RR: One of my favorite albums in recent years, which I reviewed for the site, was your solo band’s 2010 Long Road. I am curious that with that band going on, and your incredible work with Billy Nershi happening, as well, how do you choose material for Salmon, and what is the writing process like for that entity?

DE: It’s kind of like putting on a different hat in that, I think, when we make a Salmon record, we try to write in different styles, and try to bring those different elements into the whole process. I really wanted to write a Cajun-y song, so I came up with “Bayou Town.” I really wanted to bring in a little bit of rock ‘n’ roll and bluegrass, and, so, everyone brought in something different. That’s really how this band operates. That’s what is fun about it, too. There are no boundaries. It is whatever you feel. (laughs) That is really what has made Salmon great over the years—we don’t pigeonhole our sound; it’s pretty much wide open. There’s definitely styles we like to focus on like Calypso, Cajun, bluegrass, especially, and a little bit of rock ‘n’ roll. I think, once again, we’re really able to bring those elements together for this record.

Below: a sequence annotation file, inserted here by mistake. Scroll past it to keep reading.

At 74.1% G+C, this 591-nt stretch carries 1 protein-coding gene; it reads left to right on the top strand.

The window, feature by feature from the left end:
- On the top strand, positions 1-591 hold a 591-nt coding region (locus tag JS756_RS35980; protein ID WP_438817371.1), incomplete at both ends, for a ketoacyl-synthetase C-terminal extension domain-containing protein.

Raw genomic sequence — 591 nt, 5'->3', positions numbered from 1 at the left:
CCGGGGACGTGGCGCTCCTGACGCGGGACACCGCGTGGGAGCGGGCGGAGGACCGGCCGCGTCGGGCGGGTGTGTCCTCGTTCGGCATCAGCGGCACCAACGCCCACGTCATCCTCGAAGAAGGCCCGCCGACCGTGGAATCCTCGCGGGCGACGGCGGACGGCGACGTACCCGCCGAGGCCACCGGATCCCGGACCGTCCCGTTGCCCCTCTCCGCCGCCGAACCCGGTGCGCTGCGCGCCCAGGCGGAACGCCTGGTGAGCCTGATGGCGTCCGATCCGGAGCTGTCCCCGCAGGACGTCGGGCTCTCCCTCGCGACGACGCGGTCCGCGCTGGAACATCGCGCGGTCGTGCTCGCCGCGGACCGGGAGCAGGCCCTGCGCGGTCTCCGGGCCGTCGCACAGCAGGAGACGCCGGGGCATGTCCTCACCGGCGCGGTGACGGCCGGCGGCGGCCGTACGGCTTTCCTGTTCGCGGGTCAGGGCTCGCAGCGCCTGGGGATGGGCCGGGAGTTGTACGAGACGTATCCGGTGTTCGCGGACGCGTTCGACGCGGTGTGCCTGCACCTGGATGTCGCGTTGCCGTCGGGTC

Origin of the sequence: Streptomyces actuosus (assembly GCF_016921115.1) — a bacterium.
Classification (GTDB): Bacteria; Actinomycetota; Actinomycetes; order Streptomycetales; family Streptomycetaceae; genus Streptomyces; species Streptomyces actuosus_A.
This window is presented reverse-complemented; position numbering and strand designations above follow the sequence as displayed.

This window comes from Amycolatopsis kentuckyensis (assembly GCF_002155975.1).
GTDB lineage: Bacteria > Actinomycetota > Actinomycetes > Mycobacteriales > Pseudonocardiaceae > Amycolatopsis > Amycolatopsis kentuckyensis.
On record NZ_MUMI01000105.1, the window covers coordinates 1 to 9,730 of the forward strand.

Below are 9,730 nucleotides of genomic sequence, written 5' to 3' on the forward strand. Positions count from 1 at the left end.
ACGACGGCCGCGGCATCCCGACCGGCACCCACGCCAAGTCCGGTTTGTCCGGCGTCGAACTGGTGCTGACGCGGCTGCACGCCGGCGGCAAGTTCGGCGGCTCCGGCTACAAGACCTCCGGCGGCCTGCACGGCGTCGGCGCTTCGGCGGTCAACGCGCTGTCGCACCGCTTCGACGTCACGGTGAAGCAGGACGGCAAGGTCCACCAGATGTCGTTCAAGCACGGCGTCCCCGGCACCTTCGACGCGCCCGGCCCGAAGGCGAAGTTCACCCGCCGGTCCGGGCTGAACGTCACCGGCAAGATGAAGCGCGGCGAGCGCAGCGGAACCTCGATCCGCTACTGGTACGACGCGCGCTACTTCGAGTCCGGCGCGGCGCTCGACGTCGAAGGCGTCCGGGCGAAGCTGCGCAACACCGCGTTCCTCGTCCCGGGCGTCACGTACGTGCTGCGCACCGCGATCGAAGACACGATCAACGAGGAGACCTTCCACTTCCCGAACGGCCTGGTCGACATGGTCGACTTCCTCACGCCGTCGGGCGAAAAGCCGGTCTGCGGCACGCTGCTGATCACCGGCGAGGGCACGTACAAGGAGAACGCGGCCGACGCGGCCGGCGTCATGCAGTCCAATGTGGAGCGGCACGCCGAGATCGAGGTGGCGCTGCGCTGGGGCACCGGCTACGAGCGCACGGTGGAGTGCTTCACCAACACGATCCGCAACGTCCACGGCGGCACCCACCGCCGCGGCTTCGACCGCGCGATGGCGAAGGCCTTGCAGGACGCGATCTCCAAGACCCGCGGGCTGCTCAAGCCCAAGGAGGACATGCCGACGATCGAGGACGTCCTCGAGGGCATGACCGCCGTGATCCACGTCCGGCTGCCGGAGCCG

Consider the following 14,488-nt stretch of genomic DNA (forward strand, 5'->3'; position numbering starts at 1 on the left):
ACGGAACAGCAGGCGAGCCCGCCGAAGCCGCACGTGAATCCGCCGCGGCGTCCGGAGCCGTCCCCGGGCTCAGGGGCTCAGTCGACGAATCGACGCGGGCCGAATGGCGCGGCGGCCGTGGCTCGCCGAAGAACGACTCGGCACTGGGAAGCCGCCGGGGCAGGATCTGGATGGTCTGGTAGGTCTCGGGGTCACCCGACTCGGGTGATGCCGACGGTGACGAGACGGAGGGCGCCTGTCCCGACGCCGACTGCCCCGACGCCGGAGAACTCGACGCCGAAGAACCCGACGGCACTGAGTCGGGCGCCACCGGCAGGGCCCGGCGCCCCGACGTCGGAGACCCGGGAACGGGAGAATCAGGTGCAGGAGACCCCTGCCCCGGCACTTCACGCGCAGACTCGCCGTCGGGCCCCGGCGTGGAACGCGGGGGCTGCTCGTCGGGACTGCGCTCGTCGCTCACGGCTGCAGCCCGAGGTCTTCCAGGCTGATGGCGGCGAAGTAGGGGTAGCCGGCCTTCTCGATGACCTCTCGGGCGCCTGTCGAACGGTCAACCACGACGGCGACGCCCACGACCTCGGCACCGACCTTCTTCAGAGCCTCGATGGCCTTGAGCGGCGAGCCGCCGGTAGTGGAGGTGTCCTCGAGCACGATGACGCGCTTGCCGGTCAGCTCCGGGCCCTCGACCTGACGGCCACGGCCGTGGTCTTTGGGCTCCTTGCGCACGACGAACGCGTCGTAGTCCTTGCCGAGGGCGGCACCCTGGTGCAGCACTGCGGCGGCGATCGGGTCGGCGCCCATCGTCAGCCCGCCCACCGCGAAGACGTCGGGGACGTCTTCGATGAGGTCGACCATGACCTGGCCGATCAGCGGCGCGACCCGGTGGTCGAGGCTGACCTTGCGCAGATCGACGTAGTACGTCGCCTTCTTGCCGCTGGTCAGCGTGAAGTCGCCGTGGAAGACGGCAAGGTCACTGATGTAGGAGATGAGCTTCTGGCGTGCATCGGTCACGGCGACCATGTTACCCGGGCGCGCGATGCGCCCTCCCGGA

RR: You are talking of different elements that also contain similar attributes, and it makes me think of “Light Behind the Rain,” which was written by Andy and Benny Galloway—great hook, great atmosphere, and a tremendous guitar solo, too.

DE: That’s me. (laughs) Thank you. I appreciate that. That’s our rock epic on the record. It was kind of interesting that the banjo player was the one that brought that tune. (laughs) It’s pretty cool how that worked out.

RR: And I think that perfectly underlines what you just said about the various sounds being brought into Salmon. “Gulf of Mexico” is the opening track on the album, which you wrote. Tell me about its origins.

DE: I came up with that idea first about a year ago. I was on tour with Billy, and we were down in the gulf, way down in, I guess, Biloxi, Mississippi. We had a couple of days off, and we just hung on the beach. It just kind of came to me. It was a basic idea. I wanted to have a swamp-y feel to it. That developed from there. [Salmon] recorded that really late at night, so it has that nice, laidback feel.